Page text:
Neighborhood Opportunity Network

Supporting one another in a time of crisis

  • The Neighbors Campaign was recently renamed the Neighborhood Opportunity Network to reflect our full collaboration with the Montgomery County Department of Health & Human Services.

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Getting on the Same Plane with the Same Destination!

Posted by frankieblackburn on October 5, 2010

When we first embarked on the Neighbors Campaign (now referred to as the Neighborhood Opportunity Network Initiative), we often referred to the effort as one in which we were building the plane while flying it. Along the way, we discovered that some of us had slightly different (or very different) ideas of our destination and some of us were not even on the same plane.

So, in an effort to move closer to a shared vision of change, the key leaders of this initiative spent 16 intense hours together during the month of September, building relationships, sharing specific visions, crafting common goals and outcomes, making requests and negotiating with each other around how to share our power and our love, going forward. (see blog post on our use of a Power and Love framework! I highly recommend it.)

We are making progress! Yes we are!

We are pleased to report that we not only agreed on a common vision and destination, we also agreed on specific milestones we want to reach along the way and on how we will talk about this journey with others. (See the outcomes framework, posted on the blog). This is no small feat, given that the group of 18 people included social services providers from government and three large nonprofits, a faith community liaison, diverse community organizers and a local funder. (see list of participants posted under the resource section of the blog).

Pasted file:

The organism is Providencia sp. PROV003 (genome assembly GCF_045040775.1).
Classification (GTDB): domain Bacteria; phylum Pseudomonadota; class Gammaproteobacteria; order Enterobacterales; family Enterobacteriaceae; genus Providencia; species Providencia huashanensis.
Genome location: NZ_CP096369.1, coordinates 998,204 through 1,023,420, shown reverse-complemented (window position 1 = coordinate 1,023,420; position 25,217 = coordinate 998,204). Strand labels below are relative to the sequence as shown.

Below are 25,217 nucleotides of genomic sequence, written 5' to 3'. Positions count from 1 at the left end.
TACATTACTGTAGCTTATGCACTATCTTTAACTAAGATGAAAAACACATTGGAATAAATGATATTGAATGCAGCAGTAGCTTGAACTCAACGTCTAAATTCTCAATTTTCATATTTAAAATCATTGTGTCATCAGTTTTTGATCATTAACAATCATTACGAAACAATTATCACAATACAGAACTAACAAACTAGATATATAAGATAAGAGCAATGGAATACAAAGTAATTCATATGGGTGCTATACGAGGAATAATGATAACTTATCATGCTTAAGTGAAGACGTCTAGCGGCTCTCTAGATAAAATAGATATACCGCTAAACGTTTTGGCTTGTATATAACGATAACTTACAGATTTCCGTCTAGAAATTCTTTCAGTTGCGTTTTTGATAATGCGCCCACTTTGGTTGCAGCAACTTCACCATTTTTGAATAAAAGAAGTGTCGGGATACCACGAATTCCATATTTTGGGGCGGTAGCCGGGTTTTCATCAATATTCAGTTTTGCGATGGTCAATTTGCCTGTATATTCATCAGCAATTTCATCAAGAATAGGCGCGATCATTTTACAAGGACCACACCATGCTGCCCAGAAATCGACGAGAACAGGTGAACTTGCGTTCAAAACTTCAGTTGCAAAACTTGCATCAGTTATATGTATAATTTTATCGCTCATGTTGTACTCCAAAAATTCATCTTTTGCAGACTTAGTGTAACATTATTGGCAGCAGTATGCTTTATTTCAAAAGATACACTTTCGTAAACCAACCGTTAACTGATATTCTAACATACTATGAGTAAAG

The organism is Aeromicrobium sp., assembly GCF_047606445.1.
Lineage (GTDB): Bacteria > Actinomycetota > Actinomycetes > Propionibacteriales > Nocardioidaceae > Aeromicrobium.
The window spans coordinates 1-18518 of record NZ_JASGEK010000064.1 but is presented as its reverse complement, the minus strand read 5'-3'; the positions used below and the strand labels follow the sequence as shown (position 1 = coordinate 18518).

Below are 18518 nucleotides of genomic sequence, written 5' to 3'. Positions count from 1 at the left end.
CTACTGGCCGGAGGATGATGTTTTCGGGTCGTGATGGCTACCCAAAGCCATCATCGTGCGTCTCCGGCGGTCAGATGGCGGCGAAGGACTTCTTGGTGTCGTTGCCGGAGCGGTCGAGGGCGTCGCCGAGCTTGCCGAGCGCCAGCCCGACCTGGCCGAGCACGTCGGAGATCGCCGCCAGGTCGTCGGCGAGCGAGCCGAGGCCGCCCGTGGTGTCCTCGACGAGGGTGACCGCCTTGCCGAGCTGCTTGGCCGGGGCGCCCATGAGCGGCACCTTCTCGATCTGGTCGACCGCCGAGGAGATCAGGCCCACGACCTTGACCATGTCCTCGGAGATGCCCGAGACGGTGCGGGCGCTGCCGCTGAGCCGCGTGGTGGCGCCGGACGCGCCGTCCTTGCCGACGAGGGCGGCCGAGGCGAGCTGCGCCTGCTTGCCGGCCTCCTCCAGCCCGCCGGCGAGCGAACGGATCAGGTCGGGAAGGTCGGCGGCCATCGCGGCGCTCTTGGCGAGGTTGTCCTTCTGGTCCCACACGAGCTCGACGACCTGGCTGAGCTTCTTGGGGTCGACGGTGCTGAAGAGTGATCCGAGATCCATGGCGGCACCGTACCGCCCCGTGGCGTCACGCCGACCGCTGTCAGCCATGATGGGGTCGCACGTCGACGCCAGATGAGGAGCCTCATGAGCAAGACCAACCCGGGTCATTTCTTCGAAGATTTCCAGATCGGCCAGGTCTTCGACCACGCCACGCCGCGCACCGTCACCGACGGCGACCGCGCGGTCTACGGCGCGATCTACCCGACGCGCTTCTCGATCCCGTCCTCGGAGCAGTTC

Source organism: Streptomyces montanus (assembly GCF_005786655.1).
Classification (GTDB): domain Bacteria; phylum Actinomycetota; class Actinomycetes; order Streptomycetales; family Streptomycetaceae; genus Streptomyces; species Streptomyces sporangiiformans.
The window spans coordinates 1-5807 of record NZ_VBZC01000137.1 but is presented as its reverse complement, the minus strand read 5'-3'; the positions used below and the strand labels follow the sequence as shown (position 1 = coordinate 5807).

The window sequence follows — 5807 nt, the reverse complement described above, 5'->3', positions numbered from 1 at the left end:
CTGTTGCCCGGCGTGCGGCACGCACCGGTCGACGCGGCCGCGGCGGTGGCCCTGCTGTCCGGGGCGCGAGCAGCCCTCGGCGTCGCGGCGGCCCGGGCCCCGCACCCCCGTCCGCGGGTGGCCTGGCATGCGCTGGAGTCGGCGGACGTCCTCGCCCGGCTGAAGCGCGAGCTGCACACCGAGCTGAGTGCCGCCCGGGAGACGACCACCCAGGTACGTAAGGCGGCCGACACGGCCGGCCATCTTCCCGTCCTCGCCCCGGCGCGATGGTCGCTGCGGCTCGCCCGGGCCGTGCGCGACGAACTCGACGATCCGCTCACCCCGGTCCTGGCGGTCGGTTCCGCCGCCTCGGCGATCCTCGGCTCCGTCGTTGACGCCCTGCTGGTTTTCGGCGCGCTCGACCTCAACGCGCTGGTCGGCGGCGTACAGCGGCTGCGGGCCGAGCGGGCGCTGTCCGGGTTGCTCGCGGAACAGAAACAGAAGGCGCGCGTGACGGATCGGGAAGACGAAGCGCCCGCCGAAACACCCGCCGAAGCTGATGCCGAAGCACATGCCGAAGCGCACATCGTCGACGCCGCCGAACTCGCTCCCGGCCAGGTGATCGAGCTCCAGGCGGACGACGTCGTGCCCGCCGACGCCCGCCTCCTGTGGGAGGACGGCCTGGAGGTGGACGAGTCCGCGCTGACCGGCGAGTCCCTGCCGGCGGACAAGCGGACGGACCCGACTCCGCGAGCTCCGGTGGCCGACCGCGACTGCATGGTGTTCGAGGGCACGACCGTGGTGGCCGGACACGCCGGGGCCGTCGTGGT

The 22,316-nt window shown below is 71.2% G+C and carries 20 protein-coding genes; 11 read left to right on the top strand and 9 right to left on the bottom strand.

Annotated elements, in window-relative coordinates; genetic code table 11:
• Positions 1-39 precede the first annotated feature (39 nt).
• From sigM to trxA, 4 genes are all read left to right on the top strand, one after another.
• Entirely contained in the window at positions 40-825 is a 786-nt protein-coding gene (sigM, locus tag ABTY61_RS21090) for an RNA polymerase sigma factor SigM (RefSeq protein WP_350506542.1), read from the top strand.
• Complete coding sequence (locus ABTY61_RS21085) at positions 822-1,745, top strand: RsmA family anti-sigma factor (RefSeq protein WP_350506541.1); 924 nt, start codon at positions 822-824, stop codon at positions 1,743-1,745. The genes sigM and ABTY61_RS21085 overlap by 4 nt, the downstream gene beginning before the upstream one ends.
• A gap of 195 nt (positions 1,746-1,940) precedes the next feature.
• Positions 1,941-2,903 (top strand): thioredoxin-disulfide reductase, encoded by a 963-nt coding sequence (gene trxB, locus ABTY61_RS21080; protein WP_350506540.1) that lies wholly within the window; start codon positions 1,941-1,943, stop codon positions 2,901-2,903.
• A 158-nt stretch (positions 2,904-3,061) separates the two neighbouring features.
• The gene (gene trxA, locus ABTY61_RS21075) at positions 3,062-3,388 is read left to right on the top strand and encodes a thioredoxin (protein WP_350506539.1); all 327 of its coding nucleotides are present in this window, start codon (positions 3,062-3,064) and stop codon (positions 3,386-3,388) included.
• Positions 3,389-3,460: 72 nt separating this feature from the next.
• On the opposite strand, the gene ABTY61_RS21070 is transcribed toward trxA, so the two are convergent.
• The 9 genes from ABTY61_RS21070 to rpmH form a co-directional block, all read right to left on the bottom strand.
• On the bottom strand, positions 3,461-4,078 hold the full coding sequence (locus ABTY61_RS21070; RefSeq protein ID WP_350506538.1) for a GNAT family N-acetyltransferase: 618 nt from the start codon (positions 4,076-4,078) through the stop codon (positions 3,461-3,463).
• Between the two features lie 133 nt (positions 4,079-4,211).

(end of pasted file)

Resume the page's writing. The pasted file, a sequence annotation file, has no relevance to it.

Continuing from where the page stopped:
We are all committed to and can actively communicate about four outcomes:

  1. Residents and Service Professionals are Co-Investors in Neighborhood Opportunity Networks
  2. Real and Sustainable Access to Services
  3. Thriving Neighborhood Centers
  4. Thriving Neighborhood Networks of Mutual Support

Envisioning proposed outcomes in real life; how will it work?

As one of the designers/organizers of these 16 hours, here are some of my reflections. By the way, three others have been asked to share their reflections, each from a different participant perspective.

Some things we did right:

  • Insisting on an 8 hour session on a Saturday and insisting on meeting weekly for three weeks – time, space and momentum.
  • Asking a sub-team of diverse perspectives to prepare a draft framework.
  • Providing a healthy mix of relationship building and taking action.
  • Creating welcoming environment for each session, with lots of subliminal messaging on the walls (big grin!).

Some things I would change:

  • Participants went door knocking together prior to the beginning of the sessions.
  • Neighbor corps graduates and community connectors participated, in some shape or form.
  • Holding each meeting in each of the three Neighborhood Center sites.
  • Creating better documentation of comments, stories and reflections – as the process unfolded.

My biggest new awareness:

  • You can’t expect things from people and institutions if you do not make a clear request.
  • People are more capable of opening up than we give them credit for.
  • In group process, let everyone speak, going around the room one by one.

My most joyful moments:

  • When a key leader and partner on the direct services side said,  I have been moved from thinking it is more about neighborhood networks and less about services.
  • When one the people more resistant to the group process said, I really like the posters on the while; they kept me grounded when I couldn’t focus on the discussion.

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